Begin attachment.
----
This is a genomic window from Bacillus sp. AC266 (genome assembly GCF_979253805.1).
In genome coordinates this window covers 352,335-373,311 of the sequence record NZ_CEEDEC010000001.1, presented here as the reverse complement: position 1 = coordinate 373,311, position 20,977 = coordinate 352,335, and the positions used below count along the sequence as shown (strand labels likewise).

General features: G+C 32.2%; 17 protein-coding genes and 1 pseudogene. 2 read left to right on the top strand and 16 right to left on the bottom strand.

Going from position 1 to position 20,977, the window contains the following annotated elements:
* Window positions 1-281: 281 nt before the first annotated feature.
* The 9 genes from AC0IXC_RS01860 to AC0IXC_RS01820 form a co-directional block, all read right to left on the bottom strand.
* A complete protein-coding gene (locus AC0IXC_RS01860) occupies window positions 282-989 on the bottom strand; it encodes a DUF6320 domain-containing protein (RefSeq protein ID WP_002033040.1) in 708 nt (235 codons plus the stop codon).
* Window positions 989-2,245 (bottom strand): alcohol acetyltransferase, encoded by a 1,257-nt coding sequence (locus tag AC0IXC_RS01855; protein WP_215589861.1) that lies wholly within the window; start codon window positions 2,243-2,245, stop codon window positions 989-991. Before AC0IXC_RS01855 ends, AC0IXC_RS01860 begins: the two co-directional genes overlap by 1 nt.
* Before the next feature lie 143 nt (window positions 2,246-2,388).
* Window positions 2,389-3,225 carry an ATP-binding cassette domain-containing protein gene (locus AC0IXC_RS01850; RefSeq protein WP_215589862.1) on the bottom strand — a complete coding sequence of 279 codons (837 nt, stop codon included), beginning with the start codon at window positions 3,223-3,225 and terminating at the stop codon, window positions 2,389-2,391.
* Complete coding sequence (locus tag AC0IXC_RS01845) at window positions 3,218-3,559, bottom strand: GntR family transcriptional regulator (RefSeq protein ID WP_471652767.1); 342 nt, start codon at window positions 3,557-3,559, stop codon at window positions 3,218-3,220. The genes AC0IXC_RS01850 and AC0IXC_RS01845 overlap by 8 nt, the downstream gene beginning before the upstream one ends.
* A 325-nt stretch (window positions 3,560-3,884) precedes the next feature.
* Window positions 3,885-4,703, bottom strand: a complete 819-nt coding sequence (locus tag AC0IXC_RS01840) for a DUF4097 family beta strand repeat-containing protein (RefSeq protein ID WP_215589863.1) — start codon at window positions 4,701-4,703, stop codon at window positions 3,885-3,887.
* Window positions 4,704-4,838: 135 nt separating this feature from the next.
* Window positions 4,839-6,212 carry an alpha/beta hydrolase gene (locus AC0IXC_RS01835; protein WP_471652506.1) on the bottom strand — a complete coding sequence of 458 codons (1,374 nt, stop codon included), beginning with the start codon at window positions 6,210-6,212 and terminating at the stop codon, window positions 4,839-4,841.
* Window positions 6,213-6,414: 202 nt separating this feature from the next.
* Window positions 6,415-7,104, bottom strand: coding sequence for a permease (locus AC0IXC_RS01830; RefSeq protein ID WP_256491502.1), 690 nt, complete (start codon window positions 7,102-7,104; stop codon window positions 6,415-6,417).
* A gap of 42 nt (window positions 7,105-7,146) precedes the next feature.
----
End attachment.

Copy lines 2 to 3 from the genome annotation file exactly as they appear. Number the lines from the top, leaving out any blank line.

In genome coordinates this window covers 352,335-373,311 of the sequence record NZ_CEEDEC010000001.1, presented here as the reverse complement: position 1 = coordinate 373,311, position 20,977 = coordinate 352,335, and the positions used below count along the sequence as shown (strand labels likewise).

General features: G+C 32.2%; 17 protein-coding genes and 1 pseudogene. 2 read left to right on the top strand and 16 right to left on the bottom strand.